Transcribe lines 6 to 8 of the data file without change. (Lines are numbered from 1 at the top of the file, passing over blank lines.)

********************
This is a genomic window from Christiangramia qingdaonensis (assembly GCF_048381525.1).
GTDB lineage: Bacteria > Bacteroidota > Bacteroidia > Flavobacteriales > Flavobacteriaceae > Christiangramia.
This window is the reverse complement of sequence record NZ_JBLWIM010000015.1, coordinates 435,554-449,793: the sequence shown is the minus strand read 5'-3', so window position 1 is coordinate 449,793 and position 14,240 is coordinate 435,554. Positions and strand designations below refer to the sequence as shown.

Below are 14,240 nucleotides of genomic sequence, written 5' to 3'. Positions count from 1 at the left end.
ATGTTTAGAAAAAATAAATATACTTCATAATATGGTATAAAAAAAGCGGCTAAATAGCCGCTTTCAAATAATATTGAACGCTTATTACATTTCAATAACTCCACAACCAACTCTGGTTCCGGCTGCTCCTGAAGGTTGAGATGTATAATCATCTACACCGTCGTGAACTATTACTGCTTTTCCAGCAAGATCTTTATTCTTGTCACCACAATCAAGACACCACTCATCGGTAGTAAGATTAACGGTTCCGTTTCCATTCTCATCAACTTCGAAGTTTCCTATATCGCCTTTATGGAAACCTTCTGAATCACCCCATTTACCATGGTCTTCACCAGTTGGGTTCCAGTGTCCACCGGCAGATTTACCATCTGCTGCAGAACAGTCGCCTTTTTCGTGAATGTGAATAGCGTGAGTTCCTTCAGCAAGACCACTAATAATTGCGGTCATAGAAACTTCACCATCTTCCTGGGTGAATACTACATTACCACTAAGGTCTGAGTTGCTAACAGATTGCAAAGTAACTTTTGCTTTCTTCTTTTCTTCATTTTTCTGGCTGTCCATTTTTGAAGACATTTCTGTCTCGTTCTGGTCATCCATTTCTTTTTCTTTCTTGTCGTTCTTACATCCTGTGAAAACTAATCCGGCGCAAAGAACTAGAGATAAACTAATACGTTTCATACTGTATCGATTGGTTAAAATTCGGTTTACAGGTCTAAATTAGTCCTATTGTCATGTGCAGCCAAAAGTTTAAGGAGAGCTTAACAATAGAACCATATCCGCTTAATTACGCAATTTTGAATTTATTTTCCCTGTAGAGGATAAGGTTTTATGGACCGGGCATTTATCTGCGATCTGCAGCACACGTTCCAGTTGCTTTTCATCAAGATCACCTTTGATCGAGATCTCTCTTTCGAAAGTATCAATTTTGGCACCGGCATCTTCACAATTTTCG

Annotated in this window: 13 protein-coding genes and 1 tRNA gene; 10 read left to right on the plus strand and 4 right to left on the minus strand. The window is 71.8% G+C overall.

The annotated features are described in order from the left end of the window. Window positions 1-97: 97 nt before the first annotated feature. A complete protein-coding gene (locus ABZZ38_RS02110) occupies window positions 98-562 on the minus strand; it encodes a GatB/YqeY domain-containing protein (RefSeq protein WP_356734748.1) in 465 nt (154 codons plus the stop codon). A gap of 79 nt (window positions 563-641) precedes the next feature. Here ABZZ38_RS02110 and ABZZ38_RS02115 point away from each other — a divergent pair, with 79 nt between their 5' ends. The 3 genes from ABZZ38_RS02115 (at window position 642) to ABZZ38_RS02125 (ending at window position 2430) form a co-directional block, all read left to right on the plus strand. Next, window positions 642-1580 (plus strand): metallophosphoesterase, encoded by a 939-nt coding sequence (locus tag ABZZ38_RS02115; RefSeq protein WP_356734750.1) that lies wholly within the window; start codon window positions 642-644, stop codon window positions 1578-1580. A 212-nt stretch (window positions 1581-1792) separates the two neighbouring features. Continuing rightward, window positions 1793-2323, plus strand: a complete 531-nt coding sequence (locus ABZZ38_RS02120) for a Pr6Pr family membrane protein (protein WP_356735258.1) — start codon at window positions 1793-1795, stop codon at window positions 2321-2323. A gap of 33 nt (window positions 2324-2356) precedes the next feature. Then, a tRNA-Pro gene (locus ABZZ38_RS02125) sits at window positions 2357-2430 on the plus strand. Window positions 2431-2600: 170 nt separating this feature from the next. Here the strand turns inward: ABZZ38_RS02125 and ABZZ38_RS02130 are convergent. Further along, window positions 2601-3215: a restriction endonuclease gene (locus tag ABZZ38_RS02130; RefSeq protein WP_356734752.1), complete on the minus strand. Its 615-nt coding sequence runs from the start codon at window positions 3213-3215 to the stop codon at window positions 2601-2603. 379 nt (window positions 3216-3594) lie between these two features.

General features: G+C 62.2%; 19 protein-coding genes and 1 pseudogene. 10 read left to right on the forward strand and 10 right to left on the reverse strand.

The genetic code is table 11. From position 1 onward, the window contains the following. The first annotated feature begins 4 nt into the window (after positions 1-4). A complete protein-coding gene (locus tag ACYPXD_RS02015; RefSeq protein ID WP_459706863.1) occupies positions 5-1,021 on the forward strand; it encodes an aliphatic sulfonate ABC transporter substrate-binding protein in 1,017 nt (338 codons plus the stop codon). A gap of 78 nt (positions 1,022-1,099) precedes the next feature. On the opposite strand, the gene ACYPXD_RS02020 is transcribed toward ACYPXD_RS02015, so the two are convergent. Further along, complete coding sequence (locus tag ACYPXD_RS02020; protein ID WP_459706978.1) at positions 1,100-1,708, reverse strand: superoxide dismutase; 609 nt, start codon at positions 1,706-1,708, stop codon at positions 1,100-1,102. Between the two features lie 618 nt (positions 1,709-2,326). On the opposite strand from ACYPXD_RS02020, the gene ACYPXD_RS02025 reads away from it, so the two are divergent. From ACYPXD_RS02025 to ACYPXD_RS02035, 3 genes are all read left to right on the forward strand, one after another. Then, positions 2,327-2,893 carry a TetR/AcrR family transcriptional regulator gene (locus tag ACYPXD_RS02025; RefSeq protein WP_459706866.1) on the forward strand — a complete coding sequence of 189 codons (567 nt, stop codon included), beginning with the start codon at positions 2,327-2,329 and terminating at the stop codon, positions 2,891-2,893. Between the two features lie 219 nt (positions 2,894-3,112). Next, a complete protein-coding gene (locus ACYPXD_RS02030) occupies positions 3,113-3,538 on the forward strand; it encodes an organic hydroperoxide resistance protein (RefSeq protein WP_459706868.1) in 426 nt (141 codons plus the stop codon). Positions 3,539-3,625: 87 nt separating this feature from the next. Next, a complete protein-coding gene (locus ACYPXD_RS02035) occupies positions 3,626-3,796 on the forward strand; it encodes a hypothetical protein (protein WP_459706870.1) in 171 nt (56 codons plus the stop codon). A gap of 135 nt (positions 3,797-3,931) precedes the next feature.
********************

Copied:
Annotated in this window: 13 protein-coding genes and 1 tRNA gene; 10 read left to right on the plus strand and 4 right to left on the minus strand. The window is 71.8% G+C overall.

The annotated features are described in order from the left end of the window. Window positions 1-97: 97 nt before the first annotated feature. A complete protein-coding gene (locus ABZZ38_RS02110) occupies window positions 98-562 on the minus strand; it encodes a GatB/YqeY domain-containing protein (RefSeq protein WP_356734748.1) in 465 nt (154 codons plus the stop codon). A gap of 79 nt (window positions 563-641) precedes the next feature. Here ABZZ38_RS02110 and ABZZ38_RS02115 point away from each other — a divergent pair, with 79 nt between their 5' ends. The 3 genes from ABZZ38_RS02115 (at window position 642) to ABZZ38_RS02125 (ending at window position 2430) form a co-directional block, all read left to right on the plus strand. Next, window positions 642-1580 (plus strand): metallophosphoesterase, encoded by a 939-nt coding sequence (locus tag ABZZ38_RS02115; RefSeq protein WP_356734750.1) that lies wholly within the window; start codon window positions 642-644, stop codon window positions 1578-1580. A 212-nt stretch (window positions 1581-1792) separates the two neighbouring features. Continuing rightward, window positions 1793-2323, plus strand: a complete 531-nt coding sequence (locus ABZZ38_RS02120) for a Pr6Pr family membrane protein (protein WP_356735258.1) — start codon at window positions 1793-1795, stop codon at window positions 2321-2323. A gap of 33 nt (window positions 2324-2356) precedes the next feature. Then, a tRNA-Pro gene (locus ABZZ38_RS02125) sits at window positions 2357-2430 on the plus strand. Window positions 2431-2600: 170 nt separating this feature from the next. Here the strand turns inward: ABZZ38_RS02125 and ABZZ38_RS02130 are convergent. Further along, window positions 2601-3215: a restriction endonuclease gene (locus tag ABZZ38_RS02130; RefSeq protein WP_356734752.1), complete on the minus strand. Its 615-nt coding sequence runs from the start codon at window positions 3213-3215 to the stop codon at window positions 2601-2603. 379 nt (window positions 3216-3594) lie between these two features.

General features: G+C 62.2%; 19 protein-coding genes and 1 pseudogene. 10 read left to right on the forward strand and 10 right to left on the reverse strand.